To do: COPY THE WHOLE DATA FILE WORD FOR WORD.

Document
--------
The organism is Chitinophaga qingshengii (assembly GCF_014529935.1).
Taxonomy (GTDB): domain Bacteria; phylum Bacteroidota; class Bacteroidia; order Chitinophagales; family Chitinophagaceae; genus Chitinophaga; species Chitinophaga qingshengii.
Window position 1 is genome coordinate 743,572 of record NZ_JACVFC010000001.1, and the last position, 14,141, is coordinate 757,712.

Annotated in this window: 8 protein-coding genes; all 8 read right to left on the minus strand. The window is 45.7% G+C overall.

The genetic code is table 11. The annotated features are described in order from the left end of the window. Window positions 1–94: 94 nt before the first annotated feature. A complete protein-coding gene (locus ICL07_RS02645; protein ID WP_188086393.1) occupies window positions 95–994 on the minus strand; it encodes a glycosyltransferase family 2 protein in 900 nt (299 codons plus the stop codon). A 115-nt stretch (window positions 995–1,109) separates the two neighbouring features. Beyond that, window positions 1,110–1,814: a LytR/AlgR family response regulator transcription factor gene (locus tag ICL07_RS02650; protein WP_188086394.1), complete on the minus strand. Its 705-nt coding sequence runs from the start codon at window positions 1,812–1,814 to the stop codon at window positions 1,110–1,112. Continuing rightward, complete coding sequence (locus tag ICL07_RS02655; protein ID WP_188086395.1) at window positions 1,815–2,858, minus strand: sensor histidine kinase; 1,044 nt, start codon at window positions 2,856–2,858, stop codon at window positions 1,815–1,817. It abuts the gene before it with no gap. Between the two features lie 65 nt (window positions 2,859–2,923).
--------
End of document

The organism is Chitinophaga qingshengii (assembly GCF_014529935.1).
Taxonomy (GTDB): domain Bacteria; phylum Bacteroidota; class Bacteroidia; order Chitinophagales; family Chitinophagaceae; genus Chitinophaga; species Chitinophaga qingshengii.
Window position 1 is genome coordinate 743,572 of record NZ_JACVFC010000001.1, and the last position, 14,141, is coordinate 757,712.

Annotated in this window: 8 protein-coding genes; all 8 read right to left on the minus strand. The window is 45.7% G+C overall.

The genetic code is table 11. The annotated features are described in order from the left end of the window. Window positions 1–94: 94 nt before the first annotated feature. A complete protein-coding gene (locus ICL07_RS02645; protein ID WP_188086393.1) occupies window positions 95–994 on the minus strand; it encodes a glycosyltransferase family 2 protein in 900 nt (299 codons plus the stop codon). A 115-nt stretch (window positions 995–1,109) separates the two neighbouring features. Beyond that, window positions 1,110–1,814: a LytR/AlgR family response regulator transcription factor gene (locus tag ICL07_RS02650; protein WP_188086394.1), complete on the minus strand. Its 705-nt coding sequence runs from the start codon at window positions 1,812–1,814 to the stop codon at window positions 1,110–1,112. Continuing rightward, complete coding sequence (locus tag ICL07_RS02655; protein ID WP_188086395.1) at window positions 1,815–2,858, minus strand: sensor histidine kinase; 1,044 nt, start codon at window positions 2,856–2,858, stop codon at window positions 1,815–1,817. It abuts the gene before it with no gap. Between the two features lie 65 nt (window positions 2,859–2,923).